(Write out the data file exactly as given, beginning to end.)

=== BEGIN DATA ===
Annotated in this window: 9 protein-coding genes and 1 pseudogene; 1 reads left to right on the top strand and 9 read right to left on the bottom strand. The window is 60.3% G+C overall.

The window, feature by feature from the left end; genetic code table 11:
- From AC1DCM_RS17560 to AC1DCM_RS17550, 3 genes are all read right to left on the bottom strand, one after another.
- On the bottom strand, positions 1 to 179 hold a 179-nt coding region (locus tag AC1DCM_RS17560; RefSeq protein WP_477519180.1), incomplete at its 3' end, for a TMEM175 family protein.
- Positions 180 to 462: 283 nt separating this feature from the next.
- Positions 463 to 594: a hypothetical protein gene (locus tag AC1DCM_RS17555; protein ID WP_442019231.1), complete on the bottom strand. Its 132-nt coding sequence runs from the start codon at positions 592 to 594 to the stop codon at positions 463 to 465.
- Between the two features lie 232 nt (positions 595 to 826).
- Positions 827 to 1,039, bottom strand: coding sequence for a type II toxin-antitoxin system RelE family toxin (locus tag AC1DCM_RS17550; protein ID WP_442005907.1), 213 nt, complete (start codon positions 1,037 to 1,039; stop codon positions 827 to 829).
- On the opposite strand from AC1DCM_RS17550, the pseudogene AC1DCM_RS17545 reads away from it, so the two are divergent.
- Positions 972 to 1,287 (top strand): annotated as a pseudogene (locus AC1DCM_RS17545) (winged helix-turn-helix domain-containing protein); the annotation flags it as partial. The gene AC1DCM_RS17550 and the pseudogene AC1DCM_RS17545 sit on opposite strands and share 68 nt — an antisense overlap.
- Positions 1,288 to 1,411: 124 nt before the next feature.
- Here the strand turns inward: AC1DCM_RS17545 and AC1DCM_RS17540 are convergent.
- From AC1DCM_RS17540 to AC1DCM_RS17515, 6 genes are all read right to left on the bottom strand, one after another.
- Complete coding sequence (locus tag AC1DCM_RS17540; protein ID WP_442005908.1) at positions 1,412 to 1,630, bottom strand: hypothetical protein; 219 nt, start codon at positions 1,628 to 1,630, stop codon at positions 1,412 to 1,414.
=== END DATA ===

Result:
Annotated in this window: 9 protein-coding genes and 1 pseudogene; 1 reads left to right on the top strand and 9 read right to left on the bottom strand. The window is 60.3% G+C overall.

The window, feature by feature from the left end; genetic code table 11:
- From AC1DCM_RS17560 to AC1DCM_RS17550, 3 genes are all read right to left on the bottom strand, one after another.
- On the bottom strand, positions 1 to 179 hold a 179-nt coding region (locus tag AC1DCM_RS17560; RefSeq protein WP_477519180.1), incomplete at its 3' end, for a TMEM175 family protein.
- Positions 180 to 462: 283 nt separating this feature from the next.
- Positions 463 to 594: a hypothetical protein gene (locus tag AC1DCM_RS17555; protein ID WP_442019231.1), complete on the bottom strand. Its 132-nt coding sequence runs from the start codon at positions 592 to 594 to the stop codon at positions 463 to 465.
- Between the two features lie 232 nt (positions 595 to 826).
- Positions 827 to 1,039, bottom strand: coding sequence for a type II toxin-antitoxin system RelE family toxin (locus tag AC1DCM_RS17550; protein ID WP_442005907.1), 213 nt, complete (start codon positions 1,037 to 1,039; stop codon positions 827 to 829).
- On the opposite strand from AC1DCM_RS17550, the pseudogene AC1DCM_RS17545 reads away from it, so the two are divergent.
- Positions 972 to 1,287 (top strand): annotated as a pseudogene (locus AC1DCM_RS17545) (winged helix-turn-helix domain-containing protein); the annotation flags it as partial. The gene AC1DCM_RS17550 and the pseudogene AC1DCM_RS17545 sit on opposite strands and share 68 nt — an antisense overlap.
- Positions 1,288 to 1,411: 124 nt before the next feature.
- Here the strand turns inward: AC1DCM_RS17545 and AC1DCM_RS17540 are convergent.
- From AC1DCM_RS17540 to AC1DCM_RS17515, 6 genes are all read right to left on the bottom strand, one after another.
- Complete coding sequence (locus tag AC1DCM_RS17540; protein ID WP_442005908.1) at positions 1,412 to 1,630, bottom strand: hypothetical protein; 219 nt, start codon at positions 1,628 to 1,630, stop codon at positions 1,412 to 1,414.